On August 4, 2017, the New Patriotic Party celebrated the founding of the United Gold Coast Convention (UGCC) – the tradition on which the New Patriotic Party is built.
Now, the President has made a proposition to legitimise August 4 as the Founders’ Day and September 21 as Dr. Kwame Nkrumah’s birthday.
The proposition to celebrate August 4 as Founders’ Day is a subtle imposition on the people to celebrate the tradition of a political party if it is passed. Well, the President can make such a proposition at this time and it will come to pass because he is the man who has the yam and the knife, thus there’s every reason to right a supposed wrong.
The basis for this proposition is: the process of gaining political independence for the Gold Coast was started on August 4, 1847 by the Aborigines Rights Protection Society (APRS). But, history makes it clear that the activities of the Society were only to prevent the British from taking the land from the natives of the coast. It’s worthy to note that this action was purposely to fight for the land.
Then another argument is: UGCC, the first political party to activate real political independence of the Gold Coast was born on August 4, 1947. The party was run by men who were very educated. In fact, they were the elites at the time. However, these elites were full time lawyers, businessmen, and part-time politicians.
There’s nothing wrong with legitimising August 4 as Founders’ Day, because it’s an attempt to honour the sacrifices of all who had fought for the political independence of the Gold Coaster now the Ghanaian.
But, the question one needs to ask is: what were the vision, mission and strength of the UGCC before the coming of Kwame Nkrumah?”Another question: what fuelled Kwame Nkrumah’s break away from the UGCC – the political party that had the slogan, “independence in the shortest possible time”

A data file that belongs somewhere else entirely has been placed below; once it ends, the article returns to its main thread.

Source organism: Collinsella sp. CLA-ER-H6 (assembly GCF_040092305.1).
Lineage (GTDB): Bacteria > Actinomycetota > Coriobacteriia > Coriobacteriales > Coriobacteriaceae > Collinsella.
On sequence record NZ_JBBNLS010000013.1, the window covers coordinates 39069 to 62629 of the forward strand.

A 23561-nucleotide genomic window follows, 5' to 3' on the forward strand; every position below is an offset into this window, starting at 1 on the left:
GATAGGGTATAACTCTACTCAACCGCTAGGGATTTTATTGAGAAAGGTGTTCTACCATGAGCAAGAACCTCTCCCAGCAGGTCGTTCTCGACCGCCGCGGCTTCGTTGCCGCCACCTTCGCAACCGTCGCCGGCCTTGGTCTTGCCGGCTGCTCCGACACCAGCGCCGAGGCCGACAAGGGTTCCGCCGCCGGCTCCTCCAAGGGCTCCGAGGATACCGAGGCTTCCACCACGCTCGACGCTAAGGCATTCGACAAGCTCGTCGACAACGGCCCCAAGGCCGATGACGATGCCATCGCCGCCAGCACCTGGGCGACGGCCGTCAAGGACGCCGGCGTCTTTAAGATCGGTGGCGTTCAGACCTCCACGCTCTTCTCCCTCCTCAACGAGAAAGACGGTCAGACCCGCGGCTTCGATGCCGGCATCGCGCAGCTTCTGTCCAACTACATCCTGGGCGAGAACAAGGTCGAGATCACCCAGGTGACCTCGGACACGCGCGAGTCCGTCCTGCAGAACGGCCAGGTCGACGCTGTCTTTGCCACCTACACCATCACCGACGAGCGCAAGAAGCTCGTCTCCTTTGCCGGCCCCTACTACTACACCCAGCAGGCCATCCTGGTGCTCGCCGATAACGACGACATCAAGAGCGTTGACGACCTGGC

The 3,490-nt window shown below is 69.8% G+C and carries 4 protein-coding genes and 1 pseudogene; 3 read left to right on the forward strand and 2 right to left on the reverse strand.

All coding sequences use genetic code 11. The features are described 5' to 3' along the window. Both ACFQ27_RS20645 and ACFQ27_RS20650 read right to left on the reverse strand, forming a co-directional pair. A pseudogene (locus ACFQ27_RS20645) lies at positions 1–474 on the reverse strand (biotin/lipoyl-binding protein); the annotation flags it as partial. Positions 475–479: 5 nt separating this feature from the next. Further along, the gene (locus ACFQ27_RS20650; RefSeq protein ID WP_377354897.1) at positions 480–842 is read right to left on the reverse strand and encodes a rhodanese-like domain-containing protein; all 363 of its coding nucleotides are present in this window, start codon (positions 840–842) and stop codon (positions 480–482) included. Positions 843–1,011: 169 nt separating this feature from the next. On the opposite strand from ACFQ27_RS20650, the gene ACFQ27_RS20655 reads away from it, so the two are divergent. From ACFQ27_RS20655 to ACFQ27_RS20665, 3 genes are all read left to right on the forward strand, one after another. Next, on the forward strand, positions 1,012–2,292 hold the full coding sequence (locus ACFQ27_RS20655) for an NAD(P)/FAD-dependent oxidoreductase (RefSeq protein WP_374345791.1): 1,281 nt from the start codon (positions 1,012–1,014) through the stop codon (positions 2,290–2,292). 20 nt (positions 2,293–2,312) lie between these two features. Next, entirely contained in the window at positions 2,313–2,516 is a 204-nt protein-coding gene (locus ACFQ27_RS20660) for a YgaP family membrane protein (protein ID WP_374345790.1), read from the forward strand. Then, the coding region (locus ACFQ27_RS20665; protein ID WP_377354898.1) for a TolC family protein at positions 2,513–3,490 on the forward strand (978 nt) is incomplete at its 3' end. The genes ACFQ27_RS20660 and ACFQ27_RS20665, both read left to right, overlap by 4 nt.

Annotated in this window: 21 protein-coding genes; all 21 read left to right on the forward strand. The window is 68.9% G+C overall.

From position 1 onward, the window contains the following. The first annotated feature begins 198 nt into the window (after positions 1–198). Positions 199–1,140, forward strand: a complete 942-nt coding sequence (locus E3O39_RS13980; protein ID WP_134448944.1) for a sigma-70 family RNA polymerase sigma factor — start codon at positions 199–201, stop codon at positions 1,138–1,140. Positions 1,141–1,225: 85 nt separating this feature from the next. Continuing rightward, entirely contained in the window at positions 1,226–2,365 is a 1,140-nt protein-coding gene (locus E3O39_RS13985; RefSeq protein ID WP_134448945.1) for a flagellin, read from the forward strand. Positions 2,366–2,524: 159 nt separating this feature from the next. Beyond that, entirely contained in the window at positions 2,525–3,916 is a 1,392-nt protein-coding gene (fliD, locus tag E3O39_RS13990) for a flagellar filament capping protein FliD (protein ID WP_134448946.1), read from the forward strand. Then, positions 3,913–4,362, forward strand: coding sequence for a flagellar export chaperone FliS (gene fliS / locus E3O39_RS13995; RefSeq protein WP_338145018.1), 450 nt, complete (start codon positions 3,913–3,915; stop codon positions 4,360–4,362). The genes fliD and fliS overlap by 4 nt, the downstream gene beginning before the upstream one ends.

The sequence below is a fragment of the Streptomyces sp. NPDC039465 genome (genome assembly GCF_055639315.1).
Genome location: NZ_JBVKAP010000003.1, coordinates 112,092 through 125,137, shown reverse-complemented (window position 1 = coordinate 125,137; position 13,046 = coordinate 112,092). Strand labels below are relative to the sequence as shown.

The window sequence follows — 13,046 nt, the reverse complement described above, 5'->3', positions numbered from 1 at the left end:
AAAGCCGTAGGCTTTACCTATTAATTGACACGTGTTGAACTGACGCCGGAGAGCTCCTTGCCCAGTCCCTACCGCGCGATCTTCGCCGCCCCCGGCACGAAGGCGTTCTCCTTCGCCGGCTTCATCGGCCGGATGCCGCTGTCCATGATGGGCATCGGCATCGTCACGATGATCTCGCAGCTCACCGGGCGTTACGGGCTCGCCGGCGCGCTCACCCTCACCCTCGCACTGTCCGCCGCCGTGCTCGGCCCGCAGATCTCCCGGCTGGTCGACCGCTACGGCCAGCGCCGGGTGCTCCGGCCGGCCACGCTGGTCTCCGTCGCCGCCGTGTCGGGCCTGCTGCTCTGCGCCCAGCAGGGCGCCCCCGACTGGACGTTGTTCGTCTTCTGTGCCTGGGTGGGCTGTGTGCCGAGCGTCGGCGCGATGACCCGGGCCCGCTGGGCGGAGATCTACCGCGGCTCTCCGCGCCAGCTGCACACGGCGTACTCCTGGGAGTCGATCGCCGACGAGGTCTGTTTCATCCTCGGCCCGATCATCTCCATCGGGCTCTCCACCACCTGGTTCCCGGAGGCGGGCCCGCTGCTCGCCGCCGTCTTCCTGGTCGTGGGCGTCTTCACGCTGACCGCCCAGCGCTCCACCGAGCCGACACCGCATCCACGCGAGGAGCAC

There’s no denying of the fact that the UGCC was founded to fight for the political independence of this nation. But, the men in charge before the coming of Dr. Kwame Nkrumah were living in their ivory towers – they thought that they had all the answers since they were the elites at the time.
It’s important to acknowledge that, until the coming of Dr. Kwame Nkrumah the party did not have a clue on how to organise the masses for this task. There’s one truth about life: Ideas only remain ideas as long as they are not carried through. All men have ideas but it takes ingenious men to carry the idea through, sometimes at the peril of their freedom, but most of the time for the good of posterity.
The ARPS and the UGCC may have had the ideas of gaining political independence of the Gold Coast but, when it mattered most, Dr. Kwame Nkrumah stood tall. The role of the people who fought for the political independence of this nation can’t be underestimated. But, if August 4 becomes a Founders’ Day, how would it solve the myriad of problems that bedevils the Ghanaian: poor access to potable water, poor sanitation conditions, infrastructural deficit in the educational sector, bad nature of roads, poor access to health, the challenges peasant farmers face and the beat goes on.
Evidently, it would only lead to a certain satisfaction that has no impact on the life of the ordinary Ghanaian.
The proposition of August 4 as Founders’ Day can best be described as after the fact justification. After Dr. Kwame Nkrumah had defied the odds and braced himself to declare “Independence Now” with its accompanied consequences of prison sentences from Greater Accra to Lawra in the Upper West Region, and ensured that it became a reality on the ticket of the Conventions People Party, we declare that he is worthy of a birthday celebration and a memorial lecture.
Well, the proposition to make August 4 a Founders’ Day is as sure as day after night. It’s going to give equanimity in the debate of Founder’s or Founders of Ghana. But anytime the facts are laid bare, we will not lose sight of the fact that Dr. Kwame Nkrumah was more ingenious at the time compared to the other leaders of the UGCC and it was his ingenuity that has given Ghana the glory of been “the first black Independent African country south of the Sahara” – who can beat that?
The writer is a freelance journalist. email@example.comfirstname.lastname@example.org